The results of the analysis indicate a number of things. Firstly, the fact that the term “rogue” was most frequently used without being associated with a specific country can mean one of two things. Either the term “rogue states” has evolved, in the perception of the Obama administration, as a unique type of threat irrespective of specific countries or the Obama administration was reluctant to designate a country as “rogue” for fear that it would alienate the country and would jeopardize its efforts for rapprochement. The case of Iran can be considered as an example of the latter. Secondly, the continued characterization of North Korea as a “rogue state” and the absence of Sudan, despite the fact that the former is not included in the terrorist sponsor list and the latter is, questions the reasons behind the existence of the list and its usefulness for American Foreign Policy. In order to determine the reasons behind the inconsistency, we analyzed which policies the Obama administration associated with “rogue states.”
Policies Associated with “Rogue States.”
What type of policies are associated with “rogue states”? As we saw from the results analysis above, North Korea and Iran are considered both as “rogue”. However, what does it mean to be considered a “rogue country” in the perception of the Obama administration? In order to determine this, we looked at statements from American policy-makers to assess what types of policies they associated with this category of countries even when they are not specifically mentioned. Hence, we coded all the documents in the database for specific actions of policies relating to “rogue” behavior. In total, we coded 89 distinct policy actions regarding “rogue behavior.” We then clustered the results into five broad categories: aspirations to acquire or develop Weapons of Mass Destruction and missile capability, the threat of cyber-attacks, defiance of international norms and regulations, international terrorism and the threat they pose in their respective regions and globally. Table 3 shows the results of the analysis.
Table 3: Policies Associated With "Rogue States"
In total 89 statements were coded from high-ranking American officials regarding certain policies associated with “rogue behavior.” Regarding “rogue states”, their aspirations to acquire weapons capabilities and missile technology comes in first place with 76.4%. This is no surprise considering the fact that North Korea continued its illicit proliferation activities and the Obama administration devoted serious efforts in reaching a deal regarding the nuclear program of Iran. Surprisingly, in second place came the potential threat of cyber-attacks with 11.2%. This shows that the Obama administration recognized the potential threat of the use of the cyberspace. Thirdly, the reluctance of “rogue states” to adhere to the rules and regulations of the international community, especially regarding the non-proliferation regime. Another surprising result relates to the fact that terrorism came in fourth place behind the potential threat of cyber-attacks and challenging international norms. The last policy which American foreign policymakers associated with “rogue states” is the threat they pose to their respective regions and globally. Having identified the perception of the Obama administration regarding the countries which were considered as “rogue” and the types of policies associated with them we then proceed to analyze the policies they were considering in order to counter this type of threat.
Conclusion: “Rogue States” and the threat of use of force.
So why is it that the Obama administration was reluctant to apply military force in order to counter the threat of “rogue states”? The findings of the analysis suggest that the perception of the Obama administration regarding the threat of “rogue states” lacked cohesion. The empirical results showed that the top American foreign policy executives were rather unwilling to discuss the threat of “rogue states.” Though the discussion did reach the top echelons of the Presidency they were very cautious in their statements. They always outlined the potential threat but they were always very cautions to avoid “branding” a particular state as “rogue.” As we mentioned before, this could be a result of the overall efforts of the administration for reconciliation, particularly in the case of Iran. The apparent unwillingness of the administration to discuss issues pertaining to the threat of “rogue states” made us wonder about the way they defined “rogue states.” As the analysis showed, in more than 60% of the statements members of the Obama administration avoided designating a particular state as “rogue.” However, these findings raised more questions than they answered. Hence, we continued the analysis on a deeper level in order to establish what types of policies did the Obama administration associate with “rogue states.” The results were even more surprising. The issue of nuclear proliferation remained at the very top of the statements from members of the Obama administration. This partially explains their major efforts to strike a deal with Iran regarding its nuclear program. However, it does not answer why they applied the policy of “strategic patience” towards North Korea. Secondly, the fact that the threat of cyber-attacks replaced the threat of terrorism in the perception of the Obama administration is also an important finding. It shows that the Obama administration recognized the potential that cyber-attacks have in this heavily globalized international system. Also, the replacement of terrorism as the number two threat of “rogue states” signals a departure from the long-standing narrative regarding the threat of “rogue states”. The analysis does not make any grand claims regarding the reluctance of the Obama administration to employ force. It merely suggests that the Obama administration did recognize the threat but there was no consensus amongst American decision-makers.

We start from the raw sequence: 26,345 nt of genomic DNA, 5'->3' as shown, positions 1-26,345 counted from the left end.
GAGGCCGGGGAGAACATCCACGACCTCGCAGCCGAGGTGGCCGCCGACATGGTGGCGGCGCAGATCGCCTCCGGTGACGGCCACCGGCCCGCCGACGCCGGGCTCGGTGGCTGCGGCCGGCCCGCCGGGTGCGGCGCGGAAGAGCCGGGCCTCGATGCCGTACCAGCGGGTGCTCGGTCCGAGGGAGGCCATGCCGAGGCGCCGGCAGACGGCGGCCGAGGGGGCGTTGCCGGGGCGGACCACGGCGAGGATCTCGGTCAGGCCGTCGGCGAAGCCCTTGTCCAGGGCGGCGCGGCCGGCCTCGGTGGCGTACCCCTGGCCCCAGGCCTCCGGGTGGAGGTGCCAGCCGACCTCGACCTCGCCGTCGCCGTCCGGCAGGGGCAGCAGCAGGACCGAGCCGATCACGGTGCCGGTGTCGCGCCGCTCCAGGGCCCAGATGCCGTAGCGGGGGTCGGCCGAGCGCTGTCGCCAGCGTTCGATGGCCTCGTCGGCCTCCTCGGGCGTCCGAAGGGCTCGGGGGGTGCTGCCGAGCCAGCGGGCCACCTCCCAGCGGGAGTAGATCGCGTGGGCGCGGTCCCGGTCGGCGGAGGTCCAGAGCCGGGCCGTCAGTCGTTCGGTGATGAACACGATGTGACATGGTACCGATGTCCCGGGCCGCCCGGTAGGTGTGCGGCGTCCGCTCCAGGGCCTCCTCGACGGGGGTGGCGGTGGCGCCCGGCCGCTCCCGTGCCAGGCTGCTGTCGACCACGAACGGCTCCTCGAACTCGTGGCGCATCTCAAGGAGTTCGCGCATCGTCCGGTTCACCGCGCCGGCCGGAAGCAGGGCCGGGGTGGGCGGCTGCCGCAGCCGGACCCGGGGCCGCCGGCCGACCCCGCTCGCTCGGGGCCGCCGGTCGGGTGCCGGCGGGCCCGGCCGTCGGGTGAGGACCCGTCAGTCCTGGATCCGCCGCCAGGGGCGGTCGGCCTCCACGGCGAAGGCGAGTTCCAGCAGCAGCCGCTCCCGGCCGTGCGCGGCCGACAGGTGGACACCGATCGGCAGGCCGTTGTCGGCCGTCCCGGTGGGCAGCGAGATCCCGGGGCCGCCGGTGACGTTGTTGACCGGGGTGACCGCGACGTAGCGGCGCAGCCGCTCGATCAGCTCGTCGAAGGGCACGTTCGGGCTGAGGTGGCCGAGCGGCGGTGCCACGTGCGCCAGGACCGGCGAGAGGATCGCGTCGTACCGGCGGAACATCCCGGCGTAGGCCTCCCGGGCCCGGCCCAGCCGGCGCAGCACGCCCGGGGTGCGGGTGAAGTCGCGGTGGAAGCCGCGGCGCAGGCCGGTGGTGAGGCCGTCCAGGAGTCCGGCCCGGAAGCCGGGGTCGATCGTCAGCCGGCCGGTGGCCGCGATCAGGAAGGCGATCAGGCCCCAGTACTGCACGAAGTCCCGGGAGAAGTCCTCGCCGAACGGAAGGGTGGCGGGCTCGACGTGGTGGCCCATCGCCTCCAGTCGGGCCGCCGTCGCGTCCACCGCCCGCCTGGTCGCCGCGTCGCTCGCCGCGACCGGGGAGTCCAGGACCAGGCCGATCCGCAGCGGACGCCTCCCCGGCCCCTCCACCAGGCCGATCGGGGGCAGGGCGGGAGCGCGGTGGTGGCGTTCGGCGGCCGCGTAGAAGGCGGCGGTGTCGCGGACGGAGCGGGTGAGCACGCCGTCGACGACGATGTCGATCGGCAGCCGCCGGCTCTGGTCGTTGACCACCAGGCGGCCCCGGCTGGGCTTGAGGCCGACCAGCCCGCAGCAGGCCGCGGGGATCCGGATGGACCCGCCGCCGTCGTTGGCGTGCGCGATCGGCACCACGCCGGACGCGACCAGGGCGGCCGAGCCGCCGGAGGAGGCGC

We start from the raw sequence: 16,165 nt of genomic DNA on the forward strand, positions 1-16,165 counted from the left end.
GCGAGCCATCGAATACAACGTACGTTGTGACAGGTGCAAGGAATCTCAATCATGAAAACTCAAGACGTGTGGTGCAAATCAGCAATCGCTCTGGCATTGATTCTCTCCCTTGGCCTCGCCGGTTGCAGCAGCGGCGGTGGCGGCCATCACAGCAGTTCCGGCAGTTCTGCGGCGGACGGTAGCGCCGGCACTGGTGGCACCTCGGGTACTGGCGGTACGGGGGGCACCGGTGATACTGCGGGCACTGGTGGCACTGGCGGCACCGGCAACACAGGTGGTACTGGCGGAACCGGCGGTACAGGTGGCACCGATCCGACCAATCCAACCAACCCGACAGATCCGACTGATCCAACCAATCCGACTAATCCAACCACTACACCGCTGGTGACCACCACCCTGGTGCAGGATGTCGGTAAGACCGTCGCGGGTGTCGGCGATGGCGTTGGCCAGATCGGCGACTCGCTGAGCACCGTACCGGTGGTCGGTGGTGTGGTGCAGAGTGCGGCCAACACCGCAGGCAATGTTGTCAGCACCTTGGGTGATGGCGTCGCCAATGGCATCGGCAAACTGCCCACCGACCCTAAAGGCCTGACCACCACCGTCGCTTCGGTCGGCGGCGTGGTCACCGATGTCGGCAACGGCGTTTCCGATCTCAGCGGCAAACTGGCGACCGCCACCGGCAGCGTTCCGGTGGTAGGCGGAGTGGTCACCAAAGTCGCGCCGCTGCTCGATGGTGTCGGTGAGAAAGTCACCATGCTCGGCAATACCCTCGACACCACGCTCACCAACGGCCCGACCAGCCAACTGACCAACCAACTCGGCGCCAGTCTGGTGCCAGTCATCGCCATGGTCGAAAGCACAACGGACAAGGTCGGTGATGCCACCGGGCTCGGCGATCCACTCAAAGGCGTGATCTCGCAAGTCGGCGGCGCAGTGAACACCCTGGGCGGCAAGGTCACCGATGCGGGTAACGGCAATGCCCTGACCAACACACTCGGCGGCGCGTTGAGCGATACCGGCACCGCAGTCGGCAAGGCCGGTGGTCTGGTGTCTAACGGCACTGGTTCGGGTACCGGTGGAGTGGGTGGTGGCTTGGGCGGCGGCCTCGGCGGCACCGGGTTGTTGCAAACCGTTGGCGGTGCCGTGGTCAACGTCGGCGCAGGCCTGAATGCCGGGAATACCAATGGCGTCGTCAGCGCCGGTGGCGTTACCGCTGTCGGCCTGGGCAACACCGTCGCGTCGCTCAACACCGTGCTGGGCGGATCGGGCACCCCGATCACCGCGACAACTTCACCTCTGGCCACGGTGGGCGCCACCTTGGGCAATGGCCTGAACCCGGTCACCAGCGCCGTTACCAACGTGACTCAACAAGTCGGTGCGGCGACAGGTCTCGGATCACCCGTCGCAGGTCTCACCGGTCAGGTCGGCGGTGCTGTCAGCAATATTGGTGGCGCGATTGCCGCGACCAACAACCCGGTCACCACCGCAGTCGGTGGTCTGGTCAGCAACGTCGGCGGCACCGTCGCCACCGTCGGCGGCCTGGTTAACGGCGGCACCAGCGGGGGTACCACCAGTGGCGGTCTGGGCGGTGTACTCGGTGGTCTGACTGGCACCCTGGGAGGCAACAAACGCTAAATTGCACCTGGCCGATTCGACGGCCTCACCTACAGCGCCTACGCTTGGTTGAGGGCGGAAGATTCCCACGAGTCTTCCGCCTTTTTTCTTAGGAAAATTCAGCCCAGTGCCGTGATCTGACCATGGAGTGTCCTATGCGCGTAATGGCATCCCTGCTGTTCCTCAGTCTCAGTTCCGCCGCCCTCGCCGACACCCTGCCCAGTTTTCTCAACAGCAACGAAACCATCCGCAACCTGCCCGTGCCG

[i] David E. Sanger, Choe Sang-Hun, and Jane Perlez, "A Big Blast in North Korea, and Big Questions on U.S. Policy," The New York Times September 9, 2016., https://www.nytimes.com/2016/09/10/world/asia/north-korea-nuclear-test.html, accessed on 24/10/2017
[ii] For more information see Paul D. Hoyt, "The ‘Rogue State’ Image in American Foreign Policy," Global Society 14, no. 2 (2000).
[iii] For more information see, Michael J. Mazarr, North Korea and the Bomb: A Case Study in Non-Proliferation(London: Macmillan Press LTD, 1995).;
[iv] "Going Just a Little Nuclear: Nonproliferation Lessons from North Korea," International Security 20, no. 2 (Autumn 1995).p.113
[v] Anthony Lake, "Confronting Backlash States," Foreign Affairs 73, no. 2 (1994).p.46
[vi] Daniel Lieberfeld, "Theories of Conflict and Iraq War," International Journal of Peace Studies 10, no. 2 (Autumn/Winter 2005).p.3
[vii] Matthew Kroenig, "Time to Attack Iran: Why a Strike Is the Least Bad Option," Foreign Affairs 91, no. 1 (January/February 2012).p.6
[viii] Peter Harrell, "Remarks at the Baft 24th Annual Conference on International Trade," https://2009-2017.state.gov/e/eb/rls/rm/2014/234365.htm., https://2009-2017.state.gov/e/eb/rls/rm/2014/234365.htm, accessed on 9/12/2017